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Latitude: 50.8067 / 50°48'24"N
Longitude: -0.4791 / 0°28'44"W
OS Eastings: 507257
OS Northings: 101895
OS Grid: TQ072018
Mapcode National: GBR GL6.CNL
Mapcode Global: FRA 96WY.WP6
Entry Name: Manor Road Garage (Including Four Forecourt Petrol Pumps)
Listing Date: 16 November 2007
Source: Historic England
Source ID: 1392321
English Heritage Legacy ID: 494854
Location: East Preston, Arun, West Sussex, BN16
County: West Sussex
Civil Parish: East Preston
Built-Up Area: Littlehampton
Traditional County: Sussex
Lieutenancy Area (Ceremonial County): West Sussex
Church of England Parish: St Mary East Preston
Church of England Diocese: Chichester
231/0/10080 MANOR ROAD
16-NOV-07 Manor Road Garage (including four fore
court petrol pumps)
Former motor garage. The central part of the workshop probably dates from 1919 extended in 1930 to the north by the firm of Boulton and Paul. The south frontage was added circa 1934 in Moderne style, the architect not at present known. The four forecourt petrol pumps are of late 1940s or early 1950s date.
MATERIALS: Frontage of brick, render and concrete. Rear part partly brick but mainly a light steel or iron frame covered in corrugated iron or corrugated asbestos.
PLAN: Showroom frontage to south with four petrol pumps to forecourt and repairs garage to north.
EXTERIOR: The south frontage is in Moderne style, almost symmetrical, of rendered brickwork and concrete with brick coping to the flat roof. The windows are boarded over to both exterior and interior but are thought to retain the original metal windows with horizontal glazing. The central section is of two storeys with two small rectangular windows on the first floor and a central concrete bracket which originally supported a flagpole. The corners are curved with wraparound windows to the ground floor. Attached to the centre are metal letters reading "MANOR ROAD GARAGE". The centre is flanked by set-back sections at the same height which had wooden garage doors to the ground floor, only the east one surviving. The west one now has two small windows within the original opening. There are lower projecting wings with recessed bands to the parapet, the western narrower and incorporating two doorcases and a large showroom window, the eastern side a larger curved showroom window. The forecourt contains four 1940s or early 1950s Shell brand petrol pumps connected by a concrete plinth. The rectangular structures with dials are complete but the globes are missing. The other side of the frontage building is of yellow brick in English bond but the east and west sides of the central south workshop are of painted red brick with pilasters and multipane metal casements with central openings. Attached to this are metal-framed workshops with walls and roofs covered in corrugated iron or corrugated asbestos.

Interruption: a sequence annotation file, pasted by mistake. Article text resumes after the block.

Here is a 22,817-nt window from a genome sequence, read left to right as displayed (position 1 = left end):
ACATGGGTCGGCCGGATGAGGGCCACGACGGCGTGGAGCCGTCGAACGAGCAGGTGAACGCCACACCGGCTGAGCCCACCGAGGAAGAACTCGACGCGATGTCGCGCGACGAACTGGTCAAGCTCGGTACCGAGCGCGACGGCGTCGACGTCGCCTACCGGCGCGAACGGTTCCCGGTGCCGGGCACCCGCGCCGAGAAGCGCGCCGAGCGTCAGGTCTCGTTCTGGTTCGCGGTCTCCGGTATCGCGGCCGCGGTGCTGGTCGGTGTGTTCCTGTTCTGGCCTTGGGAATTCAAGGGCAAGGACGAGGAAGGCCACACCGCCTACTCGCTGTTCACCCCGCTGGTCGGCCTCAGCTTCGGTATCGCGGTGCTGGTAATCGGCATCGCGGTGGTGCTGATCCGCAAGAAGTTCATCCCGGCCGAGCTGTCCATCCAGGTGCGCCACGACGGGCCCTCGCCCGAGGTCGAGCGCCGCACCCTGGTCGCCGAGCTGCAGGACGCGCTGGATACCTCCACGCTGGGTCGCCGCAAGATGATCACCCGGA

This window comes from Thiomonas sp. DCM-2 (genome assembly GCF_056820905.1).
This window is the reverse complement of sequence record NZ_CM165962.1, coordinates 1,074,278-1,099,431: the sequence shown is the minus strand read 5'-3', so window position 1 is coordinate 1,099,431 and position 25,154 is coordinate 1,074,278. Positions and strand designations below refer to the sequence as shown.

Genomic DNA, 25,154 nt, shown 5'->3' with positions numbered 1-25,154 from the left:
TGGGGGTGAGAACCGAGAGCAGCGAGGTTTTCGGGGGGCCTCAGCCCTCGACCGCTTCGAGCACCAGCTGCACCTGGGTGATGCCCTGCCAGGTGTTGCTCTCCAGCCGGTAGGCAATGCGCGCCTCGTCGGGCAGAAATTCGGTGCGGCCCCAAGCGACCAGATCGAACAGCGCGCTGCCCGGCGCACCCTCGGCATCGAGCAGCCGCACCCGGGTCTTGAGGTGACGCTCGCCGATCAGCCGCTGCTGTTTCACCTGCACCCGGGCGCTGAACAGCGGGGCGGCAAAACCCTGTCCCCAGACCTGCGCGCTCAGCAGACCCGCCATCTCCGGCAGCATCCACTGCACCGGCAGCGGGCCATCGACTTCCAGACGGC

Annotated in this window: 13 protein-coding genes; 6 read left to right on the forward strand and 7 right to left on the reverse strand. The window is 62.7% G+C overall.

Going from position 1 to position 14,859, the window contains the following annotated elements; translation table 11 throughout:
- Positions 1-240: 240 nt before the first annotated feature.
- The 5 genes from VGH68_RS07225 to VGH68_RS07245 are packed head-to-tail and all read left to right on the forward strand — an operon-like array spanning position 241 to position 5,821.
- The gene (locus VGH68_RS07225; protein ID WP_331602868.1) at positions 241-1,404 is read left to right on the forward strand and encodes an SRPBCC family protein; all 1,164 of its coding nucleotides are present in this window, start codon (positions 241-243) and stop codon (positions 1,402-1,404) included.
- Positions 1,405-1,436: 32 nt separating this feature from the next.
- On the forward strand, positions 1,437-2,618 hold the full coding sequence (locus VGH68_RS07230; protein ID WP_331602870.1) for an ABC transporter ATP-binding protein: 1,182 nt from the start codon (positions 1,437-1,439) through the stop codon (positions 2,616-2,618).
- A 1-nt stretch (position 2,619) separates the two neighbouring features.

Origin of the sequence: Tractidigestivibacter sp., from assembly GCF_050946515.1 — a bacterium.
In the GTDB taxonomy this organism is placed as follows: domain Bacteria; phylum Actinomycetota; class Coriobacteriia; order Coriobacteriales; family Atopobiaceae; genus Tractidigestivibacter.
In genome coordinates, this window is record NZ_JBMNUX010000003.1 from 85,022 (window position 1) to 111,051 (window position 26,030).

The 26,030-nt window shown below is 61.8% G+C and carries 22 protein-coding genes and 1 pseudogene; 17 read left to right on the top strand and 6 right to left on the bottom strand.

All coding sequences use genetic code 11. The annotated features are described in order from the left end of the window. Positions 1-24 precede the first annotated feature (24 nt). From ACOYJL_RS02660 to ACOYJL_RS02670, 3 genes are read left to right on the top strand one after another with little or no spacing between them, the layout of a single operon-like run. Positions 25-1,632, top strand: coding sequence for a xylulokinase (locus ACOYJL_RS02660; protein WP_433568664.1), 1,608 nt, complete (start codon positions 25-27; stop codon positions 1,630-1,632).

INTERIOR: The central section of the northern workshop has a light steel roof of kingpost type. The side sections have iron girders attached to the brick walls and are toplit. A simple wooden open staircase gives access to the upper storey of the frontage building.
HISTORY: On the 22nd May 1930 an application was submitted by an F H Songhurst (the owner or architect) for an extension to Manor Road Garage. The builders were Boulton and Paul of Norwich, a firm of note who also had a tradition of supplying prefabricated buildings and motor houses, publishing a catalogue of the latter. On 22nd January 1934 an application was submitted by a Mr E R Peacock for alterations and additions to Manor Road Garage, and was approved that month. These are likely to have included the Moderne style frontage building.
An advertisement for Manor Road Garage, thought to be of about 1937, survives in Richard Hollis Estate Agents guide. This specifies sales, service and repairs with cars for hire and a garage for 50 cars.
The four petrol pumps on the forecourt are of 1940s or early 1950s date.
The building continued in use as a working garage until circa 1973 and was then unoccupied until the time of survey.
REASONS FOR DESIGNATION DECISION:
Manor Road Garage is designated for the following principal reasons:
* Historically it represents three phases of early motoring, post-World War I utilitarian workshops with a 1930s Moderne style frontage and a full set of 1940s or early 1950s petrol pumps.
* The Moderne style frontage is of architectural interest as a substantially intact frontage with central fin with a mount for flagpole, curved windows and walls and recessed bands to the wings
* Both Moderne style garages and full sets of 1940s or early 1950s petrol pumps are now extremely rare survivals.
This text is from the original listing, and may not necessarily reflect the current setting of the building.
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